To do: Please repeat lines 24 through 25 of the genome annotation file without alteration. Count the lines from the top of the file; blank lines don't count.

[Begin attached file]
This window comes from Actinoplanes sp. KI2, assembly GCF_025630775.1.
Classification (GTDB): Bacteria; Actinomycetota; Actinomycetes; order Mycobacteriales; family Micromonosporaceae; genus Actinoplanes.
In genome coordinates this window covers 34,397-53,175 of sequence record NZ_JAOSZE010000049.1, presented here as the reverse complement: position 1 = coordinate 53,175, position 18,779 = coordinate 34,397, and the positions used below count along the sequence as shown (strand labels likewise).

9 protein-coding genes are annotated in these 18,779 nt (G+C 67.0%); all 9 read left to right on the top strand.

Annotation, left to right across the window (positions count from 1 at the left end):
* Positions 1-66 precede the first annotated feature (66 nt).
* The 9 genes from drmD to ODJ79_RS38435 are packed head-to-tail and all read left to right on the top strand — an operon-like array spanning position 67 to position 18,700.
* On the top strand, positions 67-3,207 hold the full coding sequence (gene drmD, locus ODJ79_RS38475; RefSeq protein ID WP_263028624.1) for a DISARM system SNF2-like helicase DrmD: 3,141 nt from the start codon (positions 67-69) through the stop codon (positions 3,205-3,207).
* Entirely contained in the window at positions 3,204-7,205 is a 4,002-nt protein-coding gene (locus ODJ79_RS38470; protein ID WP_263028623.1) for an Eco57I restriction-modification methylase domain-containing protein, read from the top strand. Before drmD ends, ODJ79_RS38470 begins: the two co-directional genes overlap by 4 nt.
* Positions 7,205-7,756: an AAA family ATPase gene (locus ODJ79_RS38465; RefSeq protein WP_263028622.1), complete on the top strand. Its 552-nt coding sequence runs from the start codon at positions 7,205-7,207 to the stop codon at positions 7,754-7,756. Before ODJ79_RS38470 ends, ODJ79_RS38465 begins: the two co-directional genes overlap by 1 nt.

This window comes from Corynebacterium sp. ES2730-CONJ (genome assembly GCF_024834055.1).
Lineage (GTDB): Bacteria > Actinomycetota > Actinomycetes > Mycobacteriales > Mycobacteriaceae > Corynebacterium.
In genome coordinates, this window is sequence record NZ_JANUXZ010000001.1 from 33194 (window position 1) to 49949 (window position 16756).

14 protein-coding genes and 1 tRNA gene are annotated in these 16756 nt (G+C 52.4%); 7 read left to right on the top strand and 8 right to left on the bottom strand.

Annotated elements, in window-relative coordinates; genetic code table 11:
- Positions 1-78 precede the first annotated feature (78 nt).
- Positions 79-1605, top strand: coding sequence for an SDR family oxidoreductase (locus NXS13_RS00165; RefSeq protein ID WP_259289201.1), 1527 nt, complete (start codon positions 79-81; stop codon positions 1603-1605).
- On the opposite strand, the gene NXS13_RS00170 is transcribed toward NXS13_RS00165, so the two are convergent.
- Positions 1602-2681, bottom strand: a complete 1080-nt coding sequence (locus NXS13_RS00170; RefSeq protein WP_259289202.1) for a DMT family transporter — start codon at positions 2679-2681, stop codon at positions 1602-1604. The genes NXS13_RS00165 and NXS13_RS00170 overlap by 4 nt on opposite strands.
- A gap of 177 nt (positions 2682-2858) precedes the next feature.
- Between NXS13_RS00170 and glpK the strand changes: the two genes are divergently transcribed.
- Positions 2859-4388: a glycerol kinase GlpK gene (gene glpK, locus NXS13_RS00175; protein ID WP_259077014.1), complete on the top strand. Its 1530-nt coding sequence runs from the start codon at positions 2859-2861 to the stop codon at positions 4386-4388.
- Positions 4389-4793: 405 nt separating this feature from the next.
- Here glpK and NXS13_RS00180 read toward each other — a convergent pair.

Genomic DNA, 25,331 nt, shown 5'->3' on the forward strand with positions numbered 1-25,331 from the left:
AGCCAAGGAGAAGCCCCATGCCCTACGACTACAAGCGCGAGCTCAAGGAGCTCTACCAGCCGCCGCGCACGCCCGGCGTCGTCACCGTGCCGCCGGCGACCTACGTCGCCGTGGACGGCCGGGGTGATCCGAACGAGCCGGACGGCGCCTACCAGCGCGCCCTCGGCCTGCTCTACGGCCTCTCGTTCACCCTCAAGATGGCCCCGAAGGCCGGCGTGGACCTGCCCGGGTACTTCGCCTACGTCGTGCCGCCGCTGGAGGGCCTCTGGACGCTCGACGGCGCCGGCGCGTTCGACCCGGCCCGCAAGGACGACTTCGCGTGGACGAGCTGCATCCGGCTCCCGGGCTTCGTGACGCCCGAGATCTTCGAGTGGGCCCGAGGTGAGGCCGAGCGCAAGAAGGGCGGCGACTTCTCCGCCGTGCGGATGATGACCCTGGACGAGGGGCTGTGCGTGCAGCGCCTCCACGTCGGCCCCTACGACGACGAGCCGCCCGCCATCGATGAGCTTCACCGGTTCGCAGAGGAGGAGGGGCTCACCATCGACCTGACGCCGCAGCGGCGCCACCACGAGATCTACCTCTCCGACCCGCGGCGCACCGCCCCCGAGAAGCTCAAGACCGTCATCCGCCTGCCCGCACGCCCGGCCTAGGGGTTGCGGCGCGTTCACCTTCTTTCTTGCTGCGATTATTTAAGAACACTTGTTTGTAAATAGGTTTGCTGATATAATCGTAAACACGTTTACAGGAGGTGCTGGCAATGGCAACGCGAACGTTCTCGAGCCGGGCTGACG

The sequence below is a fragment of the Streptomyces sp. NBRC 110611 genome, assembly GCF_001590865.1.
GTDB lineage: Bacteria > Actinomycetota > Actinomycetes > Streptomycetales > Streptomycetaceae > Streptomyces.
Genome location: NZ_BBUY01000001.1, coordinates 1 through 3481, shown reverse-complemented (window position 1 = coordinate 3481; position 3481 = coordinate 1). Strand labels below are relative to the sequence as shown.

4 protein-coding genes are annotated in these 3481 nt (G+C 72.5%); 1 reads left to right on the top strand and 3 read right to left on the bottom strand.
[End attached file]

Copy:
- Here glpK and NXS13_RS00180 read toward each other — a convergent pair.

Genomic DNA, 25,331 nt, shown 5'->3' on the forward strand with positions numbered 1-25,331 from the left: